Lily Clara Letter 17 - The Treasure of Teguayo

Artistic rendition of the lost city of El Dorado.

Legends of lost cities filled with great wealth have lured generations since ancient times to seek elusive land like Cibola, El Dorado, and Shangri-La. Long before present-day Utah was known as Utah or even Deseret, it was the fabled Land of Teguayo, one of the Seven Lost Cities of Cibola. As Spanish explorers sought the civilization of Teguayo, its mythical presence grew larger than life and helped shape the fate of the American southwest.

Native mythology in Mexico and Central America often taught that their ancestors had originated from the seven caves near Lake Copala, a great saltwater lake in Teguayo. Early Spanish conquistadors in the 1500s and 1600s heard tales of this legendary land that lay beyond the mountains north of Mexico, rumored to be rich in silver and populated by an advanced civilization of bearded men.

For centuries, its location in the territory of the Ute tribe kept early European explorers from venturing far enough north to find Teguayo. Then, in the 1760s, New Mexico’s governor Vélez Cachupín made a tenuous peace with the Utes. He obtained permission to send a band of explorers into Ute territory to search for silver, with a hidden motive to also obtain military intelligence about the whether the bearded Native people posed any threat to European settlement. The resulting two expeditions were led by Juan Maria Antonio de Rivera in 1765.

As Rivera and his men followed the path that forged the Old Spanish Trail, they named rivers and plateaus and developed friendships with Ute and Paiute tribes. They did not find rich silver deposits or Teguayo, but they made it as far north as present-day Delta before being forced to turn back by the weather and Camanche raiders. Rivera’s odyssey failed and he quickly slipped into obscurity, but he opened the way for others to continue his quest.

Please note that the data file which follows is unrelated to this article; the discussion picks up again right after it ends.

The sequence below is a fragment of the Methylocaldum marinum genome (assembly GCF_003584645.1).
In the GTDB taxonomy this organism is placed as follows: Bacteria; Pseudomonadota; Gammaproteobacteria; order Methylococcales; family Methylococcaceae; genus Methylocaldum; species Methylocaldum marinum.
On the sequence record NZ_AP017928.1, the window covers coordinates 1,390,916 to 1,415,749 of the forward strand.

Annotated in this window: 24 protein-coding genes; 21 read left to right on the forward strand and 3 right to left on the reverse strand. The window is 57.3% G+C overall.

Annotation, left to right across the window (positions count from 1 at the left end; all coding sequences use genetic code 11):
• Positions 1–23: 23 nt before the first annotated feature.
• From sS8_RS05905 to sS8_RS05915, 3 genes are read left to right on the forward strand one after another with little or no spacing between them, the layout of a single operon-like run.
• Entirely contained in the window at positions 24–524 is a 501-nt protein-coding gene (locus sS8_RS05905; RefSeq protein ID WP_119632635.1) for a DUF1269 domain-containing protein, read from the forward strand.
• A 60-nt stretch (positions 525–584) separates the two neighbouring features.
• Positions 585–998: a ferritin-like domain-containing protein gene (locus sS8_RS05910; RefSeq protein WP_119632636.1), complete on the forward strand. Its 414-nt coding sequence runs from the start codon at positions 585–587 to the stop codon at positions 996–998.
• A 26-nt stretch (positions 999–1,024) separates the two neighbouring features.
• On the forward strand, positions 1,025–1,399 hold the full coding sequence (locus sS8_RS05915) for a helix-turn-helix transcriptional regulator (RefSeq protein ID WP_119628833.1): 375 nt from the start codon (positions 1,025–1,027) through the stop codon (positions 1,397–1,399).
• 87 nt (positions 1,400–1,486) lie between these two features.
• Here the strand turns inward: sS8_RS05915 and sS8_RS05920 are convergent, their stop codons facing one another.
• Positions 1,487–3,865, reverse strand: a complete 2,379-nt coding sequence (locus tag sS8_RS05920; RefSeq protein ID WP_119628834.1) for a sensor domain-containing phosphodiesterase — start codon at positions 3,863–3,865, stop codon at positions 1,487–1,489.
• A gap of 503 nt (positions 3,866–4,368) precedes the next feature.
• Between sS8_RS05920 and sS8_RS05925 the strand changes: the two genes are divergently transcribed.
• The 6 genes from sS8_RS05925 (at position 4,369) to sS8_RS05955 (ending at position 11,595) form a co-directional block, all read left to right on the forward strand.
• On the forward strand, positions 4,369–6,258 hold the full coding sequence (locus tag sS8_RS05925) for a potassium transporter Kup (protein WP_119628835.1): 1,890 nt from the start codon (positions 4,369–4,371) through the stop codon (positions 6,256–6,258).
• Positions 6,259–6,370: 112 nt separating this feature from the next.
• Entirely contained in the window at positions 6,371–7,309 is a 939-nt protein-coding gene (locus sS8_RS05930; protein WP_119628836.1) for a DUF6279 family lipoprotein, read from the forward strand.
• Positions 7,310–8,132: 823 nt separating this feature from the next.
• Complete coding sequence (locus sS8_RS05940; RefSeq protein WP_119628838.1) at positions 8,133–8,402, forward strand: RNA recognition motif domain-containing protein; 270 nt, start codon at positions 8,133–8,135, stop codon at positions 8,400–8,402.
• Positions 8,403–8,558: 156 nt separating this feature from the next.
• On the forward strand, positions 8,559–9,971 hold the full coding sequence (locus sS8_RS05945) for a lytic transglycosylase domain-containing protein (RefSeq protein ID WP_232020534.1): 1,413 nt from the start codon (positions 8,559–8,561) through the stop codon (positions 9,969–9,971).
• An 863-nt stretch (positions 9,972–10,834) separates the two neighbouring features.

Spanish explorers finally reached the land of Teguayo eleven years later, the same year that colonists on the eastern side of the continent were declaring independence and waging a Revolutionary War. Carrying Rivera’s journal and maps with them, Father Vélez de Escalante and Father Domínguez led an expedition that reached Utah Lake in the Wasatch Front in 1776. There, they recorded the presence of heavily-bearded Native Americans – members of the Phavant Ute tribe – whom they determined to be friendly. While they never located a city laden with silver, they paved the way for European settlement of the southwest and precipitated the gold rush and silver booms of the 19th century.  

Map created by Bernardo Miera during the Escalante-Dominguez expedition in 1776, including the “Lago Salado de Teguayo,” translated as the “Salt Lake of Teguayo.” Courtesy of the Library of Congress.

Chief Kanosh of the Pahvant band of Utes, 1870. Courtesy of Brigham Young University.

Learn the Lingo:

Sparkin’: a 19th century slang word for courting or wooing a beau

Spring City: a city in Sanpete County, Utah, established by Latter-day Saint pioneers in 1852. The town was burned by Native Americans two years later, and tensions continued until 1867 when peace was established. The town reached its peak population of about 1200 in 1890, including a large number of Danish immigrants who contributed to the unique craftsmanship of the town. The national historic district of Spring City is listed on the National Register of Historic Places because of its well-preserved Victorian architecture and historic value.